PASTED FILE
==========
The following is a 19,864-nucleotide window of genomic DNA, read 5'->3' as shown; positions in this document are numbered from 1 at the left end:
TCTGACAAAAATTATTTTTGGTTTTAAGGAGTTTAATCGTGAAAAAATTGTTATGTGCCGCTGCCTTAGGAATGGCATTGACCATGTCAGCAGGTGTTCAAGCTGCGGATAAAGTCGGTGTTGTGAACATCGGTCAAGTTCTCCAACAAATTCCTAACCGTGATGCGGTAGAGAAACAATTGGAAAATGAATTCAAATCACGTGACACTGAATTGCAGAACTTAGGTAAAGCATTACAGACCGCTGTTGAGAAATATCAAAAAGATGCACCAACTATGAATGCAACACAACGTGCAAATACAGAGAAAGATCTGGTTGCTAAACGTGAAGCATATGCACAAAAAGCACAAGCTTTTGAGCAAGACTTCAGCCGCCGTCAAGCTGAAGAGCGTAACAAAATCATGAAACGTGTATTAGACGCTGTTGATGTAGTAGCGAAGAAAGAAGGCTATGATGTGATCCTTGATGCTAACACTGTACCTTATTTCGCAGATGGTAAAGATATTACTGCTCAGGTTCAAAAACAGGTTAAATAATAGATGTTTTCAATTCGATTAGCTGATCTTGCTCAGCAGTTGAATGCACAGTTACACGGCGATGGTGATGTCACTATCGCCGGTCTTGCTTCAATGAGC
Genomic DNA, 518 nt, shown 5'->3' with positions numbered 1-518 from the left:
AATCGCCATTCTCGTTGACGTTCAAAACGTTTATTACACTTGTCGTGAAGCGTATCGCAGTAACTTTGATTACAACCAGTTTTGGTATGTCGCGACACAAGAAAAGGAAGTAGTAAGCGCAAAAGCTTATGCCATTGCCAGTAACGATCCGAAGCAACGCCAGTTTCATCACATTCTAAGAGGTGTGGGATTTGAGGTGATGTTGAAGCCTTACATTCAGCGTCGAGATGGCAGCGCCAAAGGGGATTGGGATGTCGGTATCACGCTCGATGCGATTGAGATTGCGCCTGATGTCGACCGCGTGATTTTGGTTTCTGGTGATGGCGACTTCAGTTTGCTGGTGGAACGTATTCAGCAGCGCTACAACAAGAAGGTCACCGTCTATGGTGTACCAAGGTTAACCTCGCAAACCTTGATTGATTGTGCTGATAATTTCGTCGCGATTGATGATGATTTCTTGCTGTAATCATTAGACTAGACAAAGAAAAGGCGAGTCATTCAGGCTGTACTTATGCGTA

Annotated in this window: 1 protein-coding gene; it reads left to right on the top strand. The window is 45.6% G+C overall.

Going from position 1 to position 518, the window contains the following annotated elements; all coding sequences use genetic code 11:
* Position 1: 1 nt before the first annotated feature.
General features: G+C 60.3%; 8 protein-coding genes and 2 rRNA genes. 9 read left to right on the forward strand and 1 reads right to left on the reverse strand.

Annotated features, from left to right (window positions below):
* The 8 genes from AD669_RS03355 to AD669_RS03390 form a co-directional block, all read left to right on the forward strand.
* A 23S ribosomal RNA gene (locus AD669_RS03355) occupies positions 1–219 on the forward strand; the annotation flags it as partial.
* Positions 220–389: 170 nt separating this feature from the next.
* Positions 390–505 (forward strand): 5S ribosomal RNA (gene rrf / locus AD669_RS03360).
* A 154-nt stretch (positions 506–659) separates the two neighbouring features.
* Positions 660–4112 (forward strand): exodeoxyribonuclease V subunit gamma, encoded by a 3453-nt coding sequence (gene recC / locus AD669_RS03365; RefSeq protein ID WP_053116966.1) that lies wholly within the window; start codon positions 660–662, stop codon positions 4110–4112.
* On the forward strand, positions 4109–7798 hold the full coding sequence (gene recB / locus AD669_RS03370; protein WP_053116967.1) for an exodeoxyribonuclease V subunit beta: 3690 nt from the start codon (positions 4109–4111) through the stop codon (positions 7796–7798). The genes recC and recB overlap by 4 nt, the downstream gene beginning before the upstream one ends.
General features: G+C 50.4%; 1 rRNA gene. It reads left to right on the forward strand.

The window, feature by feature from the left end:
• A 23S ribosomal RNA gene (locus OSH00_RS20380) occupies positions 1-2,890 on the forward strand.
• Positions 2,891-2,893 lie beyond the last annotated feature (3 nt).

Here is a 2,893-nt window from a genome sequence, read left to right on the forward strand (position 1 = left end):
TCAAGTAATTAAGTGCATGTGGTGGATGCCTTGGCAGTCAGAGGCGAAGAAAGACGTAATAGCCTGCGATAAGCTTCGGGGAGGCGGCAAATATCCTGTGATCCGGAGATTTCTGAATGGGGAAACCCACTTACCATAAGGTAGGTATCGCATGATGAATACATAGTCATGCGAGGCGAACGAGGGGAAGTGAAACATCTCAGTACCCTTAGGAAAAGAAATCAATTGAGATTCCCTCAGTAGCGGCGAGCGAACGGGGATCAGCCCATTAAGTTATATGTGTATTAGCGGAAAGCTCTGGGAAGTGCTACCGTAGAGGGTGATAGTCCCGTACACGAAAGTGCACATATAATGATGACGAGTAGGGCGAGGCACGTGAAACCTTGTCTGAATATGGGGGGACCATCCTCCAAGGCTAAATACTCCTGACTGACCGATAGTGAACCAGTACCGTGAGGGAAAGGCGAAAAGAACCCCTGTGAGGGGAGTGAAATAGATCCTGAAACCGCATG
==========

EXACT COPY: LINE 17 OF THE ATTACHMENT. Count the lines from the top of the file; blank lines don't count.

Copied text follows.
General features: G+C 50.4%; 1 rRNA gene. It reads left to right on the forward strand.